In combined hepatocellular-cholangiocarcinoma (HCC-CC), the HCC component shows (a) the typical trabecular and pseudo-acinar pattern and increased unpaired arteries (arrows), whereas the CC component shows (b) the typical desmoplastic stroma surrounding the neoplastic glands.

Figure 3.

Combined hepatocellular-cholangiocarcinoma (HCC-CC): (a) At low power magnification, the histology of combined HCC-CC shows both HCC (right, thick black arrow) and CC (left, thin arrows) components. There is an interface between both components (thick white arrow). (b) Higher magnification shows HCC (right) and CC (left) components. (c) The interface of HCC and CC components intimately intermingle with each other. (d) At the interface, single neoplastic cells (arrows) morphologically between HCC and CC are present.

Figure 4.

In the HCC component of combined hepatocellular-cholangiocarcinoma (HCC-CC), immunohistochemical staining for hepatocytic differentiation show (a) the positive cytoplasmic staining for Hep Par 1, (b, arrows) canalicular staining pattern for polyclonal carcinoembryonic antigen, but not the CC component, whereas (c, arrows) mucin stain and (d, left) CK19 immunostain are positive for the CC component, but not the HCC component. Notice there are (arrows) single CK19-positive cells with scant cytoplasm and round or oval nuclei, morphologically reminiscent of the hepatic progenitor cell or intermediate hepatocyte.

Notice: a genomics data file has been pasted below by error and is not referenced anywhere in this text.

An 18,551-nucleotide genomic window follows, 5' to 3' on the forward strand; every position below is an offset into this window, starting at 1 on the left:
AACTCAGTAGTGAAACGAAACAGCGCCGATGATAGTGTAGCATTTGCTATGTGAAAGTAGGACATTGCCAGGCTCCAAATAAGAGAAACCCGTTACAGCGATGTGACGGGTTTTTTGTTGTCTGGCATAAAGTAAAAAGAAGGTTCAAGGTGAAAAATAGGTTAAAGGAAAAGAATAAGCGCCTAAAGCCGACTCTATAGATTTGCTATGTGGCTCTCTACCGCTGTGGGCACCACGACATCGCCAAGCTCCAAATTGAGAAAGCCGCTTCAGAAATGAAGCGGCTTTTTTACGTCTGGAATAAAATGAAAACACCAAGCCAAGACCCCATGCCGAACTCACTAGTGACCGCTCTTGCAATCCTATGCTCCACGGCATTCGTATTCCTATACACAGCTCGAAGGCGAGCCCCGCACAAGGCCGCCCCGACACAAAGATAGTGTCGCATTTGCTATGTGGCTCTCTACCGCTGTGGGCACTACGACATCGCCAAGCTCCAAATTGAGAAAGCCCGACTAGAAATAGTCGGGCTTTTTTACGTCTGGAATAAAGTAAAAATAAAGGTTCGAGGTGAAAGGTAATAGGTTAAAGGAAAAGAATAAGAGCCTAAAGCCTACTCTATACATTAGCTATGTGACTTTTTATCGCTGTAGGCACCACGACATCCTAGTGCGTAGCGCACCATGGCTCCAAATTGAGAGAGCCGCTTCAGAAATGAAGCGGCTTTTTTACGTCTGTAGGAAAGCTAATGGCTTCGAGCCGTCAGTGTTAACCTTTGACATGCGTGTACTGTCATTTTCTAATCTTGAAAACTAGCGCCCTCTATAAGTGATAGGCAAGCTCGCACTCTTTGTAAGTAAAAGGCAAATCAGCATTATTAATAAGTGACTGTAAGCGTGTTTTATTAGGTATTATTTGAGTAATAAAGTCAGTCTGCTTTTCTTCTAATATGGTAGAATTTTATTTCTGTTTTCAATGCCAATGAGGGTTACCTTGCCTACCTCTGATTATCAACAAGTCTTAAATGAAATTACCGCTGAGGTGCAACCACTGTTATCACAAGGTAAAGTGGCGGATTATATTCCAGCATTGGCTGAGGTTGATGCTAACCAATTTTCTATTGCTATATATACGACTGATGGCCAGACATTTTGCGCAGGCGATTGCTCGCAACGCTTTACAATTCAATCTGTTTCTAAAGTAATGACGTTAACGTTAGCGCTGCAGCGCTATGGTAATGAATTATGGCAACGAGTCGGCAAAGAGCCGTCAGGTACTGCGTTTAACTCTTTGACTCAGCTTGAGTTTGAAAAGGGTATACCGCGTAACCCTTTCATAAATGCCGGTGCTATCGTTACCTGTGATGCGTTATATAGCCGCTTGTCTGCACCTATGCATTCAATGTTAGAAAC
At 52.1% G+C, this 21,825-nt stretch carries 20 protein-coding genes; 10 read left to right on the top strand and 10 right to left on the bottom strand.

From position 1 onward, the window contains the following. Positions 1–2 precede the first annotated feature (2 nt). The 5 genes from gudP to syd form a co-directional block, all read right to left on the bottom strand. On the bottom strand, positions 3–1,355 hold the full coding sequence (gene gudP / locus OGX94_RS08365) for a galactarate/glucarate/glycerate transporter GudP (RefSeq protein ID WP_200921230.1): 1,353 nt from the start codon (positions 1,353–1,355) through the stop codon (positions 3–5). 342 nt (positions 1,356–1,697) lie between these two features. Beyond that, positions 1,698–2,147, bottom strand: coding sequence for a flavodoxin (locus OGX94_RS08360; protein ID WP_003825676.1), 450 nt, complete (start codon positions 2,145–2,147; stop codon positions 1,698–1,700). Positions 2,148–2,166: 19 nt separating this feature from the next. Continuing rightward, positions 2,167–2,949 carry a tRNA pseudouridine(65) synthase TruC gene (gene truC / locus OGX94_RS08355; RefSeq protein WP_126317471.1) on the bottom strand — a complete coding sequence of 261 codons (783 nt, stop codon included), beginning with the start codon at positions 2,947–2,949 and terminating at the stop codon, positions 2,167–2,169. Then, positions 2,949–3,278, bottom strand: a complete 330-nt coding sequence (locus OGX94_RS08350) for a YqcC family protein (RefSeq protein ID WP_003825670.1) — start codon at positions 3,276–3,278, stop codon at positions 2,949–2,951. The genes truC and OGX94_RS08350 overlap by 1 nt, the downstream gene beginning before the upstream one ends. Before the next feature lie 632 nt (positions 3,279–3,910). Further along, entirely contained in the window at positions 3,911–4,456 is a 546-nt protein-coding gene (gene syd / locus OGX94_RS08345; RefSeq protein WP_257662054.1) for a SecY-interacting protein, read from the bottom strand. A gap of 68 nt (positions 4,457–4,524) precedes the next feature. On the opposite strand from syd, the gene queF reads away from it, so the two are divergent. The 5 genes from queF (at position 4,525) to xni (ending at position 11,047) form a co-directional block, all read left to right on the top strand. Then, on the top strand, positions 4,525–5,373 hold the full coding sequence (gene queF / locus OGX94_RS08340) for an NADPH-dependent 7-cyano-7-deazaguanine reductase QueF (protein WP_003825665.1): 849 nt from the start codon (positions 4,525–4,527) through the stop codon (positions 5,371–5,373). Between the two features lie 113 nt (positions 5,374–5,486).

While fibrolamellar carcinoma, a variant of HCC, very rarely occurs in association with CC, a single case of combined fibrolamellar HCC-CC has been reported previously.16 Studies with a series of combined fibrolamellar HCC-CC are needed to further characterize this rare neoplasm.

Glypican-3 (GPC3) is a novel serological and immunohistochemical marker of hepatocellular carcinoma.17–19 A recent study to examine GPC3 immunoreactivity in combined HCC-CC shows the expression is sensitive and specific to the HCC component of combined HCC-CC but few cases also show weak immunoreactivity in the cholangiocarcinoma component of combined HCC-CC.20 While the positivity of GPC3 in the cholangiocarcinoma component may be a drawback, this antibody may offer as an additional immunohistochemical stain in diagnosing combined HCC-CC, if used along with other antibodies and in careful correlation with morphology.

Histogenesis of combined HCC-CC